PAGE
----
Japanese industry bucks trend in slow week at Asia’s cinemas
Japanese film asserted itself with a domestic box office top five made up almost exclusively of local content
While trade was slow across Asia this week, Japanese film asserted itself with a domestic box office top five made up almost exclusively of local content. Yu Irie’s Confession of Murder – about a man who publishes a “kill-and-tell” memoir – held the number one position for a second consecutive weekend, adding US$2.3 million worth of ticket sales to its opening weekend take of US$2.9 million.
The one foreign exception to the local dominance was the resurgence of Beauty and the Beast, which collected US$1.9 million over the weekend to climb back to the number two spot after its fall to number three last week. The rallying of ticket sales around the Disney movie brings the film’s Japanese cumulative tally to US$102.7 million and indicates it still has box office momentum.
In third place, Hirugao: Love Affairs in the Afternoon, attracted a largely female audience keen to know more about sexual infidelity as it took an additional US$1.7 million, building on the previous weekend’s take of US$2.6 million.
In fourth position, Shimizu Takashi (Grudge, Reincarnation) returned to the J-horror genre with Innocent Curse. Working from an original screenplay by Shimizu and TV writer Brazily Anne Yamada, Innocent Curse reworks the Ring series’ “deadline for death” trope by giving any victim unlucky enough to encounter a child from the netherworld just three days to live. While not the blockbuster sensation of Shimizu’s earlier efforts, Innocent Curse took US$1.3 million on its opening weekend.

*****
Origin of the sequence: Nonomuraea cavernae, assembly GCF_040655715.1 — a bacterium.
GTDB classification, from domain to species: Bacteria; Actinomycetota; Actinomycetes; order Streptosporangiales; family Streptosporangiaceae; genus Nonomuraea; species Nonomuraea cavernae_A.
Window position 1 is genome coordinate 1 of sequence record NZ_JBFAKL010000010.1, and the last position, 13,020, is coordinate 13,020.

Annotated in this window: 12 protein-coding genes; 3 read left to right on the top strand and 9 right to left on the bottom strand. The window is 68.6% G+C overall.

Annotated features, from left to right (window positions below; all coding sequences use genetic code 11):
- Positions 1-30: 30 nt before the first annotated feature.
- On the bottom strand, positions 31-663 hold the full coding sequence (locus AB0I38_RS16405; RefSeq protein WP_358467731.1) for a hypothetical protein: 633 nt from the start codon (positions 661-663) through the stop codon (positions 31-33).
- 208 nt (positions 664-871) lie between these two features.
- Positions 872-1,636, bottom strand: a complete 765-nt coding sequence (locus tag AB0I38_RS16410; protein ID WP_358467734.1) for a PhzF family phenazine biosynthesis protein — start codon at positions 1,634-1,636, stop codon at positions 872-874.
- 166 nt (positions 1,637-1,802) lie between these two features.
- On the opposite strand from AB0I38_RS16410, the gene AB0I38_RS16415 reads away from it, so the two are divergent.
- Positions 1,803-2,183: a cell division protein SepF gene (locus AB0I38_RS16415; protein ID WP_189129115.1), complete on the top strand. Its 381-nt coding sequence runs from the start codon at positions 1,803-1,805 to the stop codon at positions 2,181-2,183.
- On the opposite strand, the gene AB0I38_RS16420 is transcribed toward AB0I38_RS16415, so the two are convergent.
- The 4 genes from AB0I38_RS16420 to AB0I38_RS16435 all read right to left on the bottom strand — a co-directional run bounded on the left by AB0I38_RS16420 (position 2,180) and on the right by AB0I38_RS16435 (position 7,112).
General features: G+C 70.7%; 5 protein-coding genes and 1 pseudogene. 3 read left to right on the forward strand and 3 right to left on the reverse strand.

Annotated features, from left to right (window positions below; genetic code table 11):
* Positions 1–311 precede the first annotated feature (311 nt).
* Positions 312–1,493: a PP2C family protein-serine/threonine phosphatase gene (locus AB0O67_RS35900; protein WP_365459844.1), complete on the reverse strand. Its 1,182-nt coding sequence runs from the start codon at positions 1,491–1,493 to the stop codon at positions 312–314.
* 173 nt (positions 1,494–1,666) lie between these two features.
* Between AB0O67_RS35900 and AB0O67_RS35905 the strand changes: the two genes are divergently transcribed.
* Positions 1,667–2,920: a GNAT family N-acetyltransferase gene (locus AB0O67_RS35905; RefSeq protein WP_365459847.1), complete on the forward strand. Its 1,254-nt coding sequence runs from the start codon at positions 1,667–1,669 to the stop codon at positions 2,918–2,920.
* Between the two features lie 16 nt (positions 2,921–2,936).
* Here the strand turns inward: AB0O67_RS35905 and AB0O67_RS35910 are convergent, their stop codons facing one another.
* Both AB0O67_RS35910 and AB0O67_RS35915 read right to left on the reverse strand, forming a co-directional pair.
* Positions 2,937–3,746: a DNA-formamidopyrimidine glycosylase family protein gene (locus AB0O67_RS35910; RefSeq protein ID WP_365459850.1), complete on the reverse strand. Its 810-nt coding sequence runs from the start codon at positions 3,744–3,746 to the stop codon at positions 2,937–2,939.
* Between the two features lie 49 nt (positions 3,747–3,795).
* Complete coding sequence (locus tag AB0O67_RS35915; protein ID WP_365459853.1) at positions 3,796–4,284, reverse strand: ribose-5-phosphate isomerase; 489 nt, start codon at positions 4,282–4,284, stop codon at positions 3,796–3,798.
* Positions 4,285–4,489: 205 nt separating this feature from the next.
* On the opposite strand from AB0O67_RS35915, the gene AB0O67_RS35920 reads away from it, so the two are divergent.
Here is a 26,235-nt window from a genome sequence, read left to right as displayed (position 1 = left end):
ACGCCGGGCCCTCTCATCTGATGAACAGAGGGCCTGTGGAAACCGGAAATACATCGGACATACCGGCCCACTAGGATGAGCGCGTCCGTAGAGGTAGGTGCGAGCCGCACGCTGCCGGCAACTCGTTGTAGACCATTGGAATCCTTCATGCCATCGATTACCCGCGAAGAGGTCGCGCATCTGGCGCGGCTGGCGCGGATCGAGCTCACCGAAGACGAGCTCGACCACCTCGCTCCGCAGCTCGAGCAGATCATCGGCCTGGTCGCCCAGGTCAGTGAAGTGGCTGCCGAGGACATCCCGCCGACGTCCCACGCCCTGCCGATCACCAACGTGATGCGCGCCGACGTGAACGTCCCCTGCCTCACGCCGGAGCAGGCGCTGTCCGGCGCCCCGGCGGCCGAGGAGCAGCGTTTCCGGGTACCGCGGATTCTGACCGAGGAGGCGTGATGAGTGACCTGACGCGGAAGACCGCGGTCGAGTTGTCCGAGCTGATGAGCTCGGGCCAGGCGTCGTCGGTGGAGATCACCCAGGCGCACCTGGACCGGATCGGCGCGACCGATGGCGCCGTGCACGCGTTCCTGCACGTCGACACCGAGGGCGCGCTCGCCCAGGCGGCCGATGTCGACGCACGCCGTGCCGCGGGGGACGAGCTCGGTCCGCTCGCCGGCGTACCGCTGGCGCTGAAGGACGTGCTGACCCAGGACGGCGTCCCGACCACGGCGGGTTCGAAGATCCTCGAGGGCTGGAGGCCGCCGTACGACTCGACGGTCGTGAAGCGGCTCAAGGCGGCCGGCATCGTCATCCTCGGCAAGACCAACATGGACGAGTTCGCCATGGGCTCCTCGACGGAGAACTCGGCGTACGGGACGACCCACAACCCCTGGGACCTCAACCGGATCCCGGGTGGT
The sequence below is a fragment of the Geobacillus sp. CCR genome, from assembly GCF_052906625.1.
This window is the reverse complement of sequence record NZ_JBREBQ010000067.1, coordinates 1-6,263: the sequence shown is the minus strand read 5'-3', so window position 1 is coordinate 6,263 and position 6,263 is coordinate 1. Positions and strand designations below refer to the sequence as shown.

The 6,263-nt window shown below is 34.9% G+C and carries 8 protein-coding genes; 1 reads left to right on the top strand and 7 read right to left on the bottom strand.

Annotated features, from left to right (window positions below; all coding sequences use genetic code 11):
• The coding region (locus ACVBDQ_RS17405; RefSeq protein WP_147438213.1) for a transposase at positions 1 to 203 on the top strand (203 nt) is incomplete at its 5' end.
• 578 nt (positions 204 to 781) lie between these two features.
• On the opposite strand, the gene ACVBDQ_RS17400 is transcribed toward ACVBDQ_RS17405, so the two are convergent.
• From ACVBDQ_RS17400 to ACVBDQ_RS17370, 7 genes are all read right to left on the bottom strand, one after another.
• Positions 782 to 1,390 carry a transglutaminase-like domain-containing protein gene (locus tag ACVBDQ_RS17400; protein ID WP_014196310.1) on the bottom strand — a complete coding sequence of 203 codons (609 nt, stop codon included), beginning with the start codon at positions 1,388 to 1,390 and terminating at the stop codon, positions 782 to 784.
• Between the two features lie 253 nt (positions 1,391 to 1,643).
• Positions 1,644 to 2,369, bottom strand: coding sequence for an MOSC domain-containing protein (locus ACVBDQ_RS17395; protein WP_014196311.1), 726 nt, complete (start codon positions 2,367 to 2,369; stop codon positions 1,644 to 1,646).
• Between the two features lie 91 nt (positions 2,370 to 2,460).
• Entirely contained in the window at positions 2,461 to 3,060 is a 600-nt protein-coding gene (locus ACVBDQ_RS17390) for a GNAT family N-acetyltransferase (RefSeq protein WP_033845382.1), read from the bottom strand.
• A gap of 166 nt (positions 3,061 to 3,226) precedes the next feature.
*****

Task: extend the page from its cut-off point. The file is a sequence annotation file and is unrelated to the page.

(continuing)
And it wouldn’t be the Japanese box office unless there was at least one anime film. Ranking fifth, The Irregular at Magic High School: The Girl Who Calls the Stars, is the first instalment adapted from a popular teen web novel series that features a more-sci-fi-than-supernatural version of Hogwarts. The anime attracted fewer ticket sales than Innocent Curse, so as per Japanese industry custom, ranked lower on the chart, but it did manage to pull a superior US$1.4 million out of the hat.
In contrast to Japan, China’s box office has a distinct lack of local films in its top five this week. Ridley Scott’s Alien Covenant topped the Chinese chart by drawing in a comparatively lacklustre US$28.6 million on its opening weekend. Sluggish figures suggests the movie is being treated as just another installment in the “franchise-go-round” to which China is increasingly susceptible due to a strategic relaxing of its foreign films quota combined with poorly performing local productions. On its second week in China, The Mummy took a respectable US$11.5 million over the weekend to reach a cumulative gross of US$83.5 million – almost as much as the US$84.6 million that Wonder Woman has taken in three weeks.
In fourth place, Nitesh Tiwari’s Dangal got a US$1.5 million boost on Sunday. This true story about a wrestler (Aamir Khan) who trains his daughters to be international champions of his sport, made the perfect fare for dads and daughters on China’s Father’s Day. Dangal currently sits on a cumulative total of US$185.8 million and is now in the top ten of China’s highest-grossing foreign films ever.
Lastly, in Korea, The Mummy held the top position for the second week in a row, picking up US$3.7 million over the weekend, and now has a cumulative tally of US$24 million. While Tom Cruise’s reboot of the Universal franchise held its place, the directing debut of Jo Sun-ho, A Day, came in second. With its tragic take on the Groundhog Day-like premise of a guilt-ridden surgeon (Kim Myung-min) unable to protect his daughter from a traffic accident, A Day took in US$4.1 million over its opening weekend, pushing aside Jung Byung-gil’s The Villainess, which has roped in US$6.8 million since its release on June 8.